Continuing our series on sharanagati and presentation of the content of the upcoming release of Sharanagati, this post completes the presentation of the book’s first song and includes some explanation of it by Srila Bhakti Sundar Govinda Dev-Goswami Maharaj from his Editor’s Note in the original Bengali edition.
dainya, ātma-nivedana, goptṛtve varaṇa
‘avaśya rakṣibe kṛṣṇa’—viśvāsa pālana
bhakti-anukūla-mātra kāryera svīkāra
ṣaḍ-aṅga śaraṇāgati haibe yā̐hāra
tā̐hāra prārthanā śune śrī-nanda-kumāra
dainya–humility; ātma–self; nivedana—submission; goptṛtve–of guardianship; varaṇa–acceptance; avaśya–certainly; rakṣibe–will protect; kṛṣṇa–the Supreme Personality of Godhead; viśvāsa–faith; pālana–maintenance; bhakti–to devotion; anukūla–favourable; mātra–only; kāryera–of actions; svīkāra–acceptance; bhakti–to devotion; pratikūla–unfavourable; bhāva–nature, disposition; varjana–rejection; aṅgikāra–acceptance; ṣaḍ–six; aṅga (prakāra aṅgera dvārā)–aspects (by way of these); śaraṇāgati (prapatti)–surrender; ha-ibe–will be; yā̐hāra–whose; tā̐hāra–his; prārthanā–prayers; śune–hears; śrī-nanda-kumāra–Kṛṣṇa, the son of Nanda Maharaj. [3–5]
“(1) Humility, (2) self-submission, (3) embracing the Lord’s guardianship, (4) maintaining the faith that ‘Certainly Krishna will protect me’, (5) engaging only in activities which are favorable to devotion, and (6) utterly rejecting everything unfavorable to devotion—Sri Nanda Kumar hears the prayer of one who surrenders in this six-fold way.”
rūpa-sanātana-pade dante tṛṇa kari’
bhakati-vinoda paḍe duhu̐ pada dhari’
rūpa–Srila Rupa Goswami Prabhu; sanātana–Srila Sanatan Goswami Prabhu; pade–at the feet of; dante–in the teeth; tṛṇa–piece of straw; kari’–doing; bhakati-vinoda–Bhakti Vinod; paḍe–falls; duhu̐–both; pada–feet; dhari’–clasping. 
“Bhakti Vinod places a straw between his teeth and falls before Srila Rupa Goswami Prabhu and Srila Sanatan Goswami Prabhu, clasping their feet.”
śrī-rūpa-sanātana: Srila Rupa Goswami Prabhu and Srila Sanatan Goswami Prabhu are the two acharyas who teach sharanagati.
kā̐diyā kā̐diyā bale āmi ta’ adhama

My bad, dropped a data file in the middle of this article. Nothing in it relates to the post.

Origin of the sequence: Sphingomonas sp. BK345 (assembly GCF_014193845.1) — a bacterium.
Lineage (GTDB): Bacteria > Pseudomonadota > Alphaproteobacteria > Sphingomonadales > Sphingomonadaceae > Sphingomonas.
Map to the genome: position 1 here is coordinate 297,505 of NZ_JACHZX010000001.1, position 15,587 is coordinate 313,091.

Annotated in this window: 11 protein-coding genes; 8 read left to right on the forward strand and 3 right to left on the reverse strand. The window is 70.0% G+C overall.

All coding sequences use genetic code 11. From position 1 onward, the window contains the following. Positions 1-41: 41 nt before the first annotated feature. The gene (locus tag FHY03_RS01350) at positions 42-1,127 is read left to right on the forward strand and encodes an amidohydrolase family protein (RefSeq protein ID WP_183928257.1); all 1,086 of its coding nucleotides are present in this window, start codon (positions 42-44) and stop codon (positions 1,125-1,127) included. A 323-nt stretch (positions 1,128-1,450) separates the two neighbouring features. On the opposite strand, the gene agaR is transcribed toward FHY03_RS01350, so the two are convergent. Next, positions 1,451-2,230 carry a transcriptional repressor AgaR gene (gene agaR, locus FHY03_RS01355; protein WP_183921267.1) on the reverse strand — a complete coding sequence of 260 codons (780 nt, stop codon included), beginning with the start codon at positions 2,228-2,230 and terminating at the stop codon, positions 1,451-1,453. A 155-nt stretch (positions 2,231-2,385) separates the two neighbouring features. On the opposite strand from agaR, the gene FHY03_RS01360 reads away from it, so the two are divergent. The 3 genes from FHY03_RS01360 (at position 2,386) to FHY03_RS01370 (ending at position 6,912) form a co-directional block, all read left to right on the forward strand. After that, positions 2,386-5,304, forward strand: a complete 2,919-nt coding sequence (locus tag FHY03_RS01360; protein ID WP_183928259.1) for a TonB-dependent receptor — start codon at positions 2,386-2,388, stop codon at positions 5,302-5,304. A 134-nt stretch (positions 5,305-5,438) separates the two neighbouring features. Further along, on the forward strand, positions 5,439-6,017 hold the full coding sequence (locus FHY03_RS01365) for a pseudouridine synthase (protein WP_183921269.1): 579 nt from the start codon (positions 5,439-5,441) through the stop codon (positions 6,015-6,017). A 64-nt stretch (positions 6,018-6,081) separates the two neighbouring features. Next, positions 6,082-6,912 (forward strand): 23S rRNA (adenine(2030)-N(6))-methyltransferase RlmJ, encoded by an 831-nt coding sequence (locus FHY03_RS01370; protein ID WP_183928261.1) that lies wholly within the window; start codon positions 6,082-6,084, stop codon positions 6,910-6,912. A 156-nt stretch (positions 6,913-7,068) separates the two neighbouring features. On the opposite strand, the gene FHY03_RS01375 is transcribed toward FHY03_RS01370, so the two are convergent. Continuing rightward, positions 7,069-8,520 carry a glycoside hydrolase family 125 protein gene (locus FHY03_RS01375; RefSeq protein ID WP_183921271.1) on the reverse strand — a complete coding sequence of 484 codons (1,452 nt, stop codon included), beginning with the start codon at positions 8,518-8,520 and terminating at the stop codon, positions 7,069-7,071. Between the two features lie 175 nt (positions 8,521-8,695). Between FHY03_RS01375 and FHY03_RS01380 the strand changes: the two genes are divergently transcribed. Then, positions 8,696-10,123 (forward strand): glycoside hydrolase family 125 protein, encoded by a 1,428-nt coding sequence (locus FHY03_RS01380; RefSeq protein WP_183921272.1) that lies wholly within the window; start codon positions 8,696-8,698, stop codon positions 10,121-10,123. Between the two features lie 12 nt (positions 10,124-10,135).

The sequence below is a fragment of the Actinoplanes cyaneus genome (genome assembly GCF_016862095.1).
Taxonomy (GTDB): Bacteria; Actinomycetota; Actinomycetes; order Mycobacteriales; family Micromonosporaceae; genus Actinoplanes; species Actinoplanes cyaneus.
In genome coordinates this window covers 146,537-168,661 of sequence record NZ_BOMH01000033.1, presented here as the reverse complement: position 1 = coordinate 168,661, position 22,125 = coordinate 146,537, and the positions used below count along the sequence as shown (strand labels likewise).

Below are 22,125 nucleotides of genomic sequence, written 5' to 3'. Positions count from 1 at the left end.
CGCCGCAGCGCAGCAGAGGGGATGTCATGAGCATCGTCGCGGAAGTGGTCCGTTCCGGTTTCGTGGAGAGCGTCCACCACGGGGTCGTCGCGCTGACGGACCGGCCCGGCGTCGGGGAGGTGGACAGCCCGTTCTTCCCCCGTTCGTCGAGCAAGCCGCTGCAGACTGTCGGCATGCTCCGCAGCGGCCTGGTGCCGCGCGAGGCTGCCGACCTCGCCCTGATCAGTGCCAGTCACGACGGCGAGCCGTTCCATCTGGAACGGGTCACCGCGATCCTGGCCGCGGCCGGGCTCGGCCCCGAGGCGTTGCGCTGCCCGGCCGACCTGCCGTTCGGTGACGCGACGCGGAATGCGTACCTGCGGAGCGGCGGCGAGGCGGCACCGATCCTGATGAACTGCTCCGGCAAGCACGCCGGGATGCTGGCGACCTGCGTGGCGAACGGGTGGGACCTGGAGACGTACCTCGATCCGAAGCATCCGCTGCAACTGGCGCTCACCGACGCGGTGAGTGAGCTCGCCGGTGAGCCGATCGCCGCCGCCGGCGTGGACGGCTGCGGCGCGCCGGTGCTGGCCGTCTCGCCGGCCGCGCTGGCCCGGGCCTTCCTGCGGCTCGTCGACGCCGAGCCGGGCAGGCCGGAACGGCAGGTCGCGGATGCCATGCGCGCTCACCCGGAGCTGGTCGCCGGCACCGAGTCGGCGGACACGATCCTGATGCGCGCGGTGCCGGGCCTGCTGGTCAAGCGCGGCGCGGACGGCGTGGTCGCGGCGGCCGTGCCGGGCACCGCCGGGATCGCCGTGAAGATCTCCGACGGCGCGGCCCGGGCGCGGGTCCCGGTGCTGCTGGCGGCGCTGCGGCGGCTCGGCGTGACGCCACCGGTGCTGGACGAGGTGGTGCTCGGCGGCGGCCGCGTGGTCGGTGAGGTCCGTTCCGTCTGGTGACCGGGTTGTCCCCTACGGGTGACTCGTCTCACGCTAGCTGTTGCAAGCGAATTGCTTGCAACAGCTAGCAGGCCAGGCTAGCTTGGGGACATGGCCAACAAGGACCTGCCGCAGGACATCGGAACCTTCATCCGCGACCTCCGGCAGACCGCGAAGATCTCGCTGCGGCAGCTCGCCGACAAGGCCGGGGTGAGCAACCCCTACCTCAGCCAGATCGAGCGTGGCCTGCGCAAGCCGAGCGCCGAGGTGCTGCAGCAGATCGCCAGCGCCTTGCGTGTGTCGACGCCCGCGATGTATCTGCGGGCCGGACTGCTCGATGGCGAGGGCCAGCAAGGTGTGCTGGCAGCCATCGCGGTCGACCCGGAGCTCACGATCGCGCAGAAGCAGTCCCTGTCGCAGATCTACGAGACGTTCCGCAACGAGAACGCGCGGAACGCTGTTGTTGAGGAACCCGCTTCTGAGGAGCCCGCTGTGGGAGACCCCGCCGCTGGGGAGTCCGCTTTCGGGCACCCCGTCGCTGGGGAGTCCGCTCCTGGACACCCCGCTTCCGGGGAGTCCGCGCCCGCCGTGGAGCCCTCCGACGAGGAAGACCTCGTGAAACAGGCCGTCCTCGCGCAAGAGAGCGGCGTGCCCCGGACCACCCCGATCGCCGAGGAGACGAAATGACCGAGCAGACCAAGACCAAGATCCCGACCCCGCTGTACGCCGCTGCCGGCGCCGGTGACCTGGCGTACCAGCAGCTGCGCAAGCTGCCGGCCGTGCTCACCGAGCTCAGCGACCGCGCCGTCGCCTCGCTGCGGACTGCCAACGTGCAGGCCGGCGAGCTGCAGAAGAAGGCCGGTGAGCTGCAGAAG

śikhāye śaraṇāgati karahe uttama  (Sharanagati: 1.7)
kā̐diyā–crying; kā̐diyā–and crying; bale–says; āmi–I; ta’–certainly; adhama–fallen, lowest; śikhāye–by teaching; śaraṇāgati–surrender; karahe–please make; uttama–most exalted, beyond the darkness of illusion. 
“Crying incessantly, he prays, ‘I am so lowly! Please elevate me by teaching me sharanagati.’”
uttama: “Most exalted.” This refers to one who is qualified for the topmost form of devotion, prema-bhakti. In Srimad Bhagavatam (11.11.32), Krishna says:
ajnayaivam gunan doshan mayadishtan api svakan
dharman santyajya yah sarvan mam bhajet sa cha sattamah
“Realising the qualities and faults of the socio-religious system (varnashram-dharma) which I have instituted, one who completely abandons it and serves Me is the best of all sadhus.”
kā̐diyā kā̐diyā bale āmi ta’ adhama
śikhāye śaraṇāgati karahe uttama
“Crying incessantly, I pray, ‘I am so lowly! Please elevate me by teaching me sharanagati.’”
We, as enjoyers who have forgotten the Lord, are perpetually burning in the blazing fire of the threefold miseries of this illusory universe. Various evil desires (anarthas) have made us forgetful of our true selves—that we are Sri Krishna’s servants and children of nectar—and turned us into slaves of maya.
Thus the magnanimous Thakur (Srila Bhakti Vinod), being sorrowful for the sorrow of others, has sung:
vinoda kahe haya! haya!
hari-dasa hari nahi paya
“Alas! Alas! The Lord’s servants have not obtained the Lord!”
We cannot obtain happiness in this world by our own persistent endeavours because we have rejected happiness Himself, ecstasy Himself, the personification of all rasa (Akhila-rasamrita-murti) Sri Krishna.
To obtain true happiness, we must serve that Supreme Person whom the Vedas have described with the expression ‘Raso vai Sah’. Thus, the great souls have said that there is no other recourse for the jivas than to become detached from this world (nishkinchan) and surrender to the lotus feet of that Supreme Person—ecstasy Himself.
Without sharanagati, the state of truly being ‘His own’ (‘tadiyatva’) is never realised. Thus, the learned profusely praise the unprecedented fruit of sharanagati.